SRP - Scientific Experiment Using my chickens!

Discussion in 'Pictures & Stories of My Chickens' started by cluckcluckluke, Feb 2, 2014.

  1. cluckcluckluke

    cluckcluckluke Overrun With Chickens

    I have a Scientific project coming up soon and I want some good ideas on experiments in which I can incorporate my chickens.

    I have 10 hens, 1 rooster and 5 chicks.
    I also have an incubator that has 13 eggs which should hatch in 4 days or so.
    I have only about 6 weeks to this so anything involving breeding is sort of off the table.

    I want something with not to many variables. It has to be fairly simple ( not trying to compete in a fair, just want a top mark ).

    Thanks, Lucas[​IMG].
  2. chickenboy100

    chickenboy100 Chillin' With My Peeps

    Dec 23, 2013
    Southwest PA
    How about which type of feed(such as corn to oats, corn to layer mash) makes the birds produce more eggs? You'd split to have 2 coops of 5 birds each, then feed coop 1, example, corn, and coop 2, example, oats, and tally how many eggs you get from each coop, and who ever lays the most eggs, that feed is the winner!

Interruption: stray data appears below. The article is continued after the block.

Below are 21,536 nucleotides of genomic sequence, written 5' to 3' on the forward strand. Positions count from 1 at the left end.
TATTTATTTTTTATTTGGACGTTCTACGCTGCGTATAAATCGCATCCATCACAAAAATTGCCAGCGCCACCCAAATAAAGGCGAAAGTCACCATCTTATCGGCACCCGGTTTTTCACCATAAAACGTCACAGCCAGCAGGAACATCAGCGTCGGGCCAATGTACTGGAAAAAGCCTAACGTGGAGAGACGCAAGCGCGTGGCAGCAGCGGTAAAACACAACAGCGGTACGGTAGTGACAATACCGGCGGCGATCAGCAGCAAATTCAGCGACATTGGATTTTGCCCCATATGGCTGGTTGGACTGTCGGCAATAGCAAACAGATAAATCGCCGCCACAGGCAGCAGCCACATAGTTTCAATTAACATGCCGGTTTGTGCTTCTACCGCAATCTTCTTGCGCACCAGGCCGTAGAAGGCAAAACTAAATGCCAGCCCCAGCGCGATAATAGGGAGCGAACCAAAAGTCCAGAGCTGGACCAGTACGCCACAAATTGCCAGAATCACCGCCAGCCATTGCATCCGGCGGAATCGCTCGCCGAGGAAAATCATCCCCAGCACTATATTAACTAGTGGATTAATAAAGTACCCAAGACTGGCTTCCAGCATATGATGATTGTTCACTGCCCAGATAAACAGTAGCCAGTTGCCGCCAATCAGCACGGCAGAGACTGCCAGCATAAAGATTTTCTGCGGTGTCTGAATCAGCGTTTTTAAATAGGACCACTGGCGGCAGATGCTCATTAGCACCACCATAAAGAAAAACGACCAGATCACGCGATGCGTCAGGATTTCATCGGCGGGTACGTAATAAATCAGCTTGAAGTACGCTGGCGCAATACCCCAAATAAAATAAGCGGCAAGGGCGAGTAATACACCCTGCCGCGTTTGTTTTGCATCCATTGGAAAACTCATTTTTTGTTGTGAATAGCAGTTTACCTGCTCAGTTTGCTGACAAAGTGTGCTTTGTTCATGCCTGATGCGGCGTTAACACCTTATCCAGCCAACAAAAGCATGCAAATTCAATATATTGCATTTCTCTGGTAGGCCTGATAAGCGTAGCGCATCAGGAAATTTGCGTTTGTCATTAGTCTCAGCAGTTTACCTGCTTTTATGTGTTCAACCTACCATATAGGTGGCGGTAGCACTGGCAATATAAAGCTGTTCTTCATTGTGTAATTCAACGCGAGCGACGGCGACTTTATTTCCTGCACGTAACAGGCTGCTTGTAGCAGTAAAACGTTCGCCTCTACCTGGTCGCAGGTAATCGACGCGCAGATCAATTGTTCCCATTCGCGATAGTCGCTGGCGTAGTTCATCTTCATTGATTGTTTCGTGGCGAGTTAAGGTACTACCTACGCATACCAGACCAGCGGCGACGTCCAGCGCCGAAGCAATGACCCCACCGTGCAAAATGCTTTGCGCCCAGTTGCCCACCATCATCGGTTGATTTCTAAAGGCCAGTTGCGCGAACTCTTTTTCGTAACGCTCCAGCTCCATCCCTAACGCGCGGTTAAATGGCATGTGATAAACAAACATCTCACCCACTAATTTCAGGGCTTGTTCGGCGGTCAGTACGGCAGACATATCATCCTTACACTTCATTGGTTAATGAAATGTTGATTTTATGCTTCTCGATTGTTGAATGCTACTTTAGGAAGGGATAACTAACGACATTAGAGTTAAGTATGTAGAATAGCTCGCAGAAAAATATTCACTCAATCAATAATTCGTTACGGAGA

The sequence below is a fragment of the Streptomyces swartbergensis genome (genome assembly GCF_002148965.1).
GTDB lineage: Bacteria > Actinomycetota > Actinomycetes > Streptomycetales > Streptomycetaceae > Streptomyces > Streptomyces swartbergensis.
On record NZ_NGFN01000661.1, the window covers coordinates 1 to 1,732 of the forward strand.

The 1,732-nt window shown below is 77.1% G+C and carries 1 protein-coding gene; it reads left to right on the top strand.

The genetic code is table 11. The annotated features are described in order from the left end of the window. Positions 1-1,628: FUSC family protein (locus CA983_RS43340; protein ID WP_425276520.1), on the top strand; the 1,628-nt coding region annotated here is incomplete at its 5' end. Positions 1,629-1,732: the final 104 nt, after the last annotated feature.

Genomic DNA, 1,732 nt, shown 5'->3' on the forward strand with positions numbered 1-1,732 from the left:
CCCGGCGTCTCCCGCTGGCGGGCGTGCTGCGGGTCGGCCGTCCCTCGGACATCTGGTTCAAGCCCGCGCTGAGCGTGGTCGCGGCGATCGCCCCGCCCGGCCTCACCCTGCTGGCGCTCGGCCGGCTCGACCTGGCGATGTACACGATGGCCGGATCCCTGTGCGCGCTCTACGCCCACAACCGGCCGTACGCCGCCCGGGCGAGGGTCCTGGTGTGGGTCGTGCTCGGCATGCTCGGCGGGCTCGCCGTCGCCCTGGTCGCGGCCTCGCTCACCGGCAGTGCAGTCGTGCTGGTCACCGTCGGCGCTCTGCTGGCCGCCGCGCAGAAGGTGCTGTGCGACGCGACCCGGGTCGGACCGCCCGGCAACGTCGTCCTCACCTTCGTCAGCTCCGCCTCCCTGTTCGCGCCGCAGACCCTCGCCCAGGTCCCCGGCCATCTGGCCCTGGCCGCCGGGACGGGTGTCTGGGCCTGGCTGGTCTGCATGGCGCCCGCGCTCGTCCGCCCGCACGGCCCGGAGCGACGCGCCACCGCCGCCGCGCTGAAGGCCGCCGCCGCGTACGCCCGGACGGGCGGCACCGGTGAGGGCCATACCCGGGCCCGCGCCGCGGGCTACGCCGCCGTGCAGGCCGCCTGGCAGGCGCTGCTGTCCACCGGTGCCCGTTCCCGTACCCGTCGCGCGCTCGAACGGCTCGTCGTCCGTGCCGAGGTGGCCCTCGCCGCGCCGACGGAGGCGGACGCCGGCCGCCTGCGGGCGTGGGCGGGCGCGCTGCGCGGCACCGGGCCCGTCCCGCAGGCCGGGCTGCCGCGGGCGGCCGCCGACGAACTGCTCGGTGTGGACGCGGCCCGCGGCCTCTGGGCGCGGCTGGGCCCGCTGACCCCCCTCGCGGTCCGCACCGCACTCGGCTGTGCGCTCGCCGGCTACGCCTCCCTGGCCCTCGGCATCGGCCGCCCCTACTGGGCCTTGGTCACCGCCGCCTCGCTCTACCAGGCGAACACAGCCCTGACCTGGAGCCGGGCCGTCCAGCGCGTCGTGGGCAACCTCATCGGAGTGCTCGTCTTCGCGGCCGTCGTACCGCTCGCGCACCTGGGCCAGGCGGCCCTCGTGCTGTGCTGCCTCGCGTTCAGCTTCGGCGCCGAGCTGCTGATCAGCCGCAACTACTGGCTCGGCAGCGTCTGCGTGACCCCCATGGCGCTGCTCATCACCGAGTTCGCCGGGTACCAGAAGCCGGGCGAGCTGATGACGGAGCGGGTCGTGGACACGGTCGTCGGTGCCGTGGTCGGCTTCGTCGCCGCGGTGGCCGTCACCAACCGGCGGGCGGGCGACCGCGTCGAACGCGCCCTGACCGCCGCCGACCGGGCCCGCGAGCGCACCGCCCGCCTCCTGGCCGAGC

3. Chickerdoodle13

    Chickerdoodle13 The truth is out there...

    Mar 5, 2007
    Phoenix, AZ
    A good experiment is to set up a few different waterers and see if chickens have a taste preference. For the most part, chickens have a pretty poor sense of taste, but it's been shown that they seem to have a preference for sweet things. You could have one waterer with sugar in it, one with plain water, and one with maybe a bit of apple cider vinegar. Measure the water before you put it out and then each day at the end of the day.

    Another good experiment is to take some layer pellets/crumbles and color them with food coloring. Measure the food before and then you can test if chickens have a preference for one type of colored food or another. Chickens have extremely good vision, so this would be quite interesting to perform!
  4. cluckcluckluke

    cluckcluckluke Overrun With Chickens

    Thanks to both of you...but I have gone with a whole different approach, not involving chickens at

    There are to many variables within a chicken or even any animal based experiment.
    Thanks again[​IMG].

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